The Collaborative International Dictionary
Porism \Po"rism\, n. [Gr. ? a thing procured, a deduction from a demonstration, fr. ? to bring, provide: cf. F. porisme.]
(Geom.) A proposition affirming the possibility of finding such conditions as will render a certain determinate problem indeterminate or capable of innumerable solutions.
(Gr. Geom.) A corollary.
--Brande & C.
Note: Three books of porisms of Euclid have been lost, but several attempts to determine the nature of these propositions and to restore them have been made by modern geometers.
A porism is a mathematical proposition or corollary. In particular, the term porism has been used to refer to a direct result of a proof, analogous to how a corollary refers to a direct result of a theorem. In modern usage, a porism is a relation that holds for an infinite range of values but only if a certain condition is assumed, for example Steiner's porism. The term originates from three books of Euclid with porism, that have been lost. Note that a proposition may not have been proven, so a porism may not be a theorem, or for that matter, it may not be true.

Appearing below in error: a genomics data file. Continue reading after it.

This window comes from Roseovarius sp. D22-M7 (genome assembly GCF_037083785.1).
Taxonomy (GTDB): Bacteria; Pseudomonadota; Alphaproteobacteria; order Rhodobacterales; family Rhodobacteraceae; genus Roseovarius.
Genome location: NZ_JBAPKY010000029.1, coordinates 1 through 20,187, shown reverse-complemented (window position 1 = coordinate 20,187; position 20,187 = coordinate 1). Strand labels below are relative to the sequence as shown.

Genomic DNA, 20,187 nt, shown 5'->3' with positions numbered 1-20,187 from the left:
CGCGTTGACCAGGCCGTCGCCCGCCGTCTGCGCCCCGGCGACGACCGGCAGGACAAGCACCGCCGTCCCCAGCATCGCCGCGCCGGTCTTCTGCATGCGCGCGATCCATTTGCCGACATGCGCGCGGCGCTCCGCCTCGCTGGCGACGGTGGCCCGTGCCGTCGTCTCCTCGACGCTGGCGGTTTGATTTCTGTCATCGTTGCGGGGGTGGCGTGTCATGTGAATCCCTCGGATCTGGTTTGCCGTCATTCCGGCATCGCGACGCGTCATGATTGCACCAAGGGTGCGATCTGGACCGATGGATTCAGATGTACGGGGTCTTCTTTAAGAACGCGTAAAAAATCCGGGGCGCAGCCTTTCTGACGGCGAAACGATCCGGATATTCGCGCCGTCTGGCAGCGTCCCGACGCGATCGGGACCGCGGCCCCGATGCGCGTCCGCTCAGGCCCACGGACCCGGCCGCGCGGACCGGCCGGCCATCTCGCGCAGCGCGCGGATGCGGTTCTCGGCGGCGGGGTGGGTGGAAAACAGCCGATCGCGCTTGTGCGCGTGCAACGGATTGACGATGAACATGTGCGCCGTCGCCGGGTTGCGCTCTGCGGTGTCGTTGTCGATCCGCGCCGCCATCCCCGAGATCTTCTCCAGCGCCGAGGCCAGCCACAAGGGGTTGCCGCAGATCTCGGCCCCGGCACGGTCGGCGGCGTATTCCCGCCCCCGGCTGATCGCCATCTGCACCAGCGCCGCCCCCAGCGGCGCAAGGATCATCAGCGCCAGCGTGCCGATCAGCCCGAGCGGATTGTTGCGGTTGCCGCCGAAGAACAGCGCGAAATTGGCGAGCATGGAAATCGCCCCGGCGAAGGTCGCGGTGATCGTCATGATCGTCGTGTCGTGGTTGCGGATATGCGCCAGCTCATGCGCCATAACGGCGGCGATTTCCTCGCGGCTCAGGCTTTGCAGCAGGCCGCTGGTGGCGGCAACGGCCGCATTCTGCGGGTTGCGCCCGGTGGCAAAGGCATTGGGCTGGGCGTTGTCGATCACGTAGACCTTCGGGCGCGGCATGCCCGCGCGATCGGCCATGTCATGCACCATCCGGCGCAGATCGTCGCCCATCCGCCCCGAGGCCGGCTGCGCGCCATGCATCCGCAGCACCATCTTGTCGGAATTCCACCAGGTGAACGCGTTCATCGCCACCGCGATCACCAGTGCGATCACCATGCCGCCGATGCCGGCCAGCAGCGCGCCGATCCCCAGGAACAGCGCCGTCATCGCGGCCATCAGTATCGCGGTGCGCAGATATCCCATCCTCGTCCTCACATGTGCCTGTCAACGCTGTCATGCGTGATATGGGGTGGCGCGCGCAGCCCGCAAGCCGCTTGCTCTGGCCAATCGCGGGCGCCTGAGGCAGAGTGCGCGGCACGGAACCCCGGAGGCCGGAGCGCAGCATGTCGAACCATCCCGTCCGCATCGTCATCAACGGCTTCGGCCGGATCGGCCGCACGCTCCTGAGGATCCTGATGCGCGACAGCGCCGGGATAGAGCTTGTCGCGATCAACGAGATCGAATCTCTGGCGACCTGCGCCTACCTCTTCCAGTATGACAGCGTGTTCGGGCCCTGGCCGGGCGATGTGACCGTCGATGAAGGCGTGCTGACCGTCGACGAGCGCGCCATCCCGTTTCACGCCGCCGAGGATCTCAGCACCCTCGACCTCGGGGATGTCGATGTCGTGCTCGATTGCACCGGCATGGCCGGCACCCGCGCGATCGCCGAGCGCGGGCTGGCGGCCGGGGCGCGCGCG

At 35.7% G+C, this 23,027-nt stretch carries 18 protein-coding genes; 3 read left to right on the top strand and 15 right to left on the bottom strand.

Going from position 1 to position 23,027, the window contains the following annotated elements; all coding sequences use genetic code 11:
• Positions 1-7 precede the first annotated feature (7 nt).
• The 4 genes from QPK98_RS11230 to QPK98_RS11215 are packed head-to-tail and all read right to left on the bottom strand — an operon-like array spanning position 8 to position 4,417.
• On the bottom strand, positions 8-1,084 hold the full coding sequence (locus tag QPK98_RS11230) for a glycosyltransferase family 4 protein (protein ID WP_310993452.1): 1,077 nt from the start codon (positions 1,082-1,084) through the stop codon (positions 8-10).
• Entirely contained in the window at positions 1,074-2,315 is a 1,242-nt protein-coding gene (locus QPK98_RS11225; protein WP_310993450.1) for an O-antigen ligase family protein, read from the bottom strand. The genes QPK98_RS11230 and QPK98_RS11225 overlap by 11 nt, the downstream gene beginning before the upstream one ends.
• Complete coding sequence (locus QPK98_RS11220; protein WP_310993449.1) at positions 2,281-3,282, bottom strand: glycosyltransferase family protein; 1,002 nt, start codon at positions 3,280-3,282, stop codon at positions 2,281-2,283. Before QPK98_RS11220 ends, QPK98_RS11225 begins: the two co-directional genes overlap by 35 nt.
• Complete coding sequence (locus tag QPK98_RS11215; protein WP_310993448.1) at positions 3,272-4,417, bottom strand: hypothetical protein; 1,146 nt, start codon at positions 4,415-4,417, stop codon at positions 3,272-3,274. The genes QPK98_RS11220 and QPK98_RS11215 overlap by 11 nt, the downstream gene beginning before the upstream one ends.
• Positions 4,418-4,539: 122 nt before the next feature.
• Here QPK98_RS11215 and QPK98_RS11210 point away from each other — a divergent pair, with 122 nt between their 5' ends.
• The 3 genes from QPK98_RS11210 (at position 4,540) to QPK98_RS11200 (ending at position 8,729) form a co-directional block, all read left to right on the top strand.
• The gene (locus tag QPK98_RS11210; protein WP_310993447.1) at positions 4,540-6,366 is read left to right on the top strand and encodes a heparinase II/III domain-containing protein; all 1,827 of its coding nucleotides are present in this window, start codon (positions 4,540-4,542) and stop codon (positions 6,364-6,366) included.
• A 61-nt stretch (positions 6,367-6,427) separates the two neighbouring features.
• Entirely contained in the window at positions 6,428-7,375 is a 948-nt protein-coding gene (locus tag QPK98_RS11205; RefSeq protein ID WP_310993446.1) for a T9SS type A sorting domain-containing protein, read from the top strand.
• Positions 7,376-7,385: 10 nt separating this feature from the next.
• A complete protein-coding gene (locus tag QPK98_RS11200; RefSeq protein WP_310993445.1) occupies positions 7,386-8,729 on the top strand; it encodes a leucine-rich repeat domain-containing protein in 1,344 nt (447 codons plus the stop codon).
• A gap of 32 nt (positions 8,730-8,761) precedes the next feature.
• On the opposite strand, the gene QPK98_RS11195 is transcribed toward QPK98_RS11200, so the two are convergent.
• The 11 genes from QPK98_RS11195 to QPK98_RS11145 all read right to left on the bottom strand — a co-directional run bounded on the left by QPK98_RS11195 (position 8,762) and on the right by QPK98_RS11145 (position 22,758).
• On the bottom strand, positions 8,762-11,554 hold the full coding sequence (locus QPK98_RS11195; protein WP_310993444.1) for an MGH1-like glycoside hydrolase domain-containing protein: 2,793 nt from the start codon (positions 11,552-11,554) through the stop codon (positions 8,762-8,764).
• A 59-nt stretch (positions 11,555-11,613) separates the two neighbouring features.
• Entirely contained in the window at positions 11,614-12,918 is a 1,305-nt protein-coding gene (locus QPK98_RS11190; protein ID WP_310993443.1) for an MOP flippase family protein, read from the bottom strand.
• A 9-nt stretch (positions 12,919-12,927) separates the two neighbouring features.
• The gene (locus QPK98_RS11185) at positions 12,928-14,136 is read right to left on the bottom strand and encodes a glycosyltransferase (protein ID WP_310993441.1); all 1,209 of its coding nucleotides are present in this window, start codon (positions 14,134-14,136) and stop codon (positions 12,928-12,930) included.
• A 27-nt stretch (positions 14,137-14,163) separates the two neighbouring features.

n. 1 (context geometry English) A proposition affirming the possibility of finding such conditions as will render a certain determinate problem indeterminate or capable of innumerable solutions. 2 A corollary.
Usage examples of "porism".
It is not quite clear what a porism was to Euclid but from later commentators it appears to have been a conception intermediate between a theorem and a problem.